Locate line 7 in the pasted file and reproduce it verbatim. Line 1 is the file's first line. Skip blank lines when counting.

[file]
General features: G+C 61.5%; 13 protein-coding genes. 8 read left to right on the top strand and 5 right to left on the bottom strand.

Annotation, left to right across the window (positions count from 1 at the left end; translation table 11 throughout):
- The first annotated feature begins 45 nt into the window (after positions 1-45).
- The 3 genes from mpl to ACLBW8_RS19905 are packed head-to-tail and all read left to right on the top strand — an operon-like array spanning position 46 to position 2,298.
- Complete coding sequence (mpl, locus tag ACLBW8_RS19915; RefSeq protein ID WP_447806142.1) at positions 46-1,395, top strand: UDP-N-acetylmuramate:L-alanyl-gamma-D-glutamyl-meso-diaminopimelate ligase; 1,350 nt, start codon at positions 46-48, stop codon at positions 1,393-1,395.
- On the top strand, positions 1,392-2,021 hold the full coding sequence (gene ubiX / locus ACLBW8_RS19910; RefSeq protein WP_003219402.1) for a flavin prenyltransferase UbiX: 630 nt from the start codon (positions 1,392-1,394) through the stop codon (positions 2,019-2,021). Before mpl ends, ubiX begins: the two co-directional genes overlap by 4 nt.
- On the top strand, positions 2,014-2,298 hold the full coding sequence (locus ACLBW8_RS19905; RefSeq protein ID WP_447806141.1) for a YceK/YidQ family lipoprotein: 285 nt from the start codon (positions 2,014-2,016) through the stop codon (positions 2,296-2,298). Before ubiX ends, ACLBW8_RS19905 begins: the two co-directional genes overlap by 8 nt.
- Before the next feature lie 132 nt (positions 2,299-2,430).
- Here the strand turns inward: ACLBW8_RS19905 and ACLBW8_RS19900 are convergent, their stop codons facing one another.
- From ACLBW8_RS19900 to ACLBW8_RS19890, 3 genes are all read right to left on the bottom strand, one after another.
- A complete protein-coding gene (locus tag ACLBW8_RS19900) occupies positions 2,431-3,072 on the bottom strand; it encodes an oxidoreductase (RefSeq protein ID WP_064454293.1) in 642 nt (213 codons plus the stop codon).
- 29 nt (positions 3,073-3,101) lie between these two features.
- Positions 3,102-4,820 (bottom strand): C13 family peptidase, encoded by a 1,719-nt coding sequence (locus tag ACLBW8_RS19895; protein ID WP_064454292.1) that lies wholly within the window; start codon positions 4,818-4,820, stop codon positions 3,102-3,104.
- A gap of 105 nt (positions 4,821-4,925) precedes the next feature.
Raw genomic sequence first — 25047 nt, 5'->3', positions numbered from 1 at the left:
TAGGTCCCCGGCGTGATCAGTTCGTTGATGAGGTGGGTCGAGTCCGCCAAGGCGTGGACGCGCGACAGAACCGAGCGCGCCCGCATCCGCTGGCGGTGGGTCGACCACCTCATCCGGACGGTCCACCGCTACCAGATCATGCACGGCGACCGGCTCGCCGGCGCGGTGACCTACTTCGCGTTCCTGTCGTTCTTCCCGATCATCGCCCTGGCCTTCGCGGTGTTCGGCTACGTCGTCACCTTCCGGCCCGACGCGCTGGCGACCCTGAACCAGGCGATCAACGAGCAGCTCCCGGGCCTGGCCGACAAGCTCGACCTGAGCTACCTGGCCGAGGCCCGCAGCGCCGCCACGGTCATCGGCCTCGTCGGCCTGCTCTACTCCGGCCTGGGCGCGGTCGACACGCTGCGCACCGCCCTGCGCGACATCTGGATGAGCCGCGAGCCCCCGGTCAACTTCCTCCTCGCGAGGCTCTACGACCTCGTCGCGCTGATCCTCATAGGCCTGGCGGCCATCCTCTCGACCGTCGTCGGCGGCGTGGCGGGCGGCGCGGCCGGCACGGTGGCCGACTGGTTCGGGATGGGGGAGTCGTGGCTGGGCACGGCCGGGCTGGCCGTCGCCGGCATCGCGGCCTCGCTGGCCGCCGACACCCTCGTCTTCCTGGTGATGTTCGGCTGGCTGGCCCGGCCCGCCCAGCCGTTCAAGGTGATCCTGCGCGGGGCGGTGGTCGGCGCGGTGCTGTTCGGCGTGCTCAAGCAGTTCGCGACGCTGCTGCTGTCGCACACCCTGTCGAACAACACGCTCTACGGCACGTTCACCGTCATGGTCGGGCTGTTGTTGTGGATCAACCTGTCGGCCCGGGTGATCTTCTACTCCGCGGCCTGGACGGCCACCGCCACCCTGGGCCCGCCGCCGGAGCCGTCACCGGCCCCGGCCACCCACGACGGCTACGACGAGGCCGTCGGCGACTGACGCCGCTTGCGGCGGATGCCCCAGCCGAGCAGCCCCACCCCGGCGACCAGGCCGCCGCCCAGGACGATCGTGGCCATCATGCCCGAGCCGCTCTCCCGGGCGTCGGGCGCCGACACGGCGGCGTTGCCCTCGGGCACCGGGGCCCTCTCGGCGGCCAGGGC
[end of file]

- On the top strand, positions 2,014-2,298 hold the full coding sequence (locus ACLBW8_RS19905; RefSeq protein ID WP_447806141.1) for a YceK/YidQ family lipoprotein: 285 nt from the start codon (positions 2,014-2,016) through the stop codon (positions 2,296-2,298). Before ubiX ends, ACLBW8_RS19905 begins: the two co-directional genes overlap by 8 nt.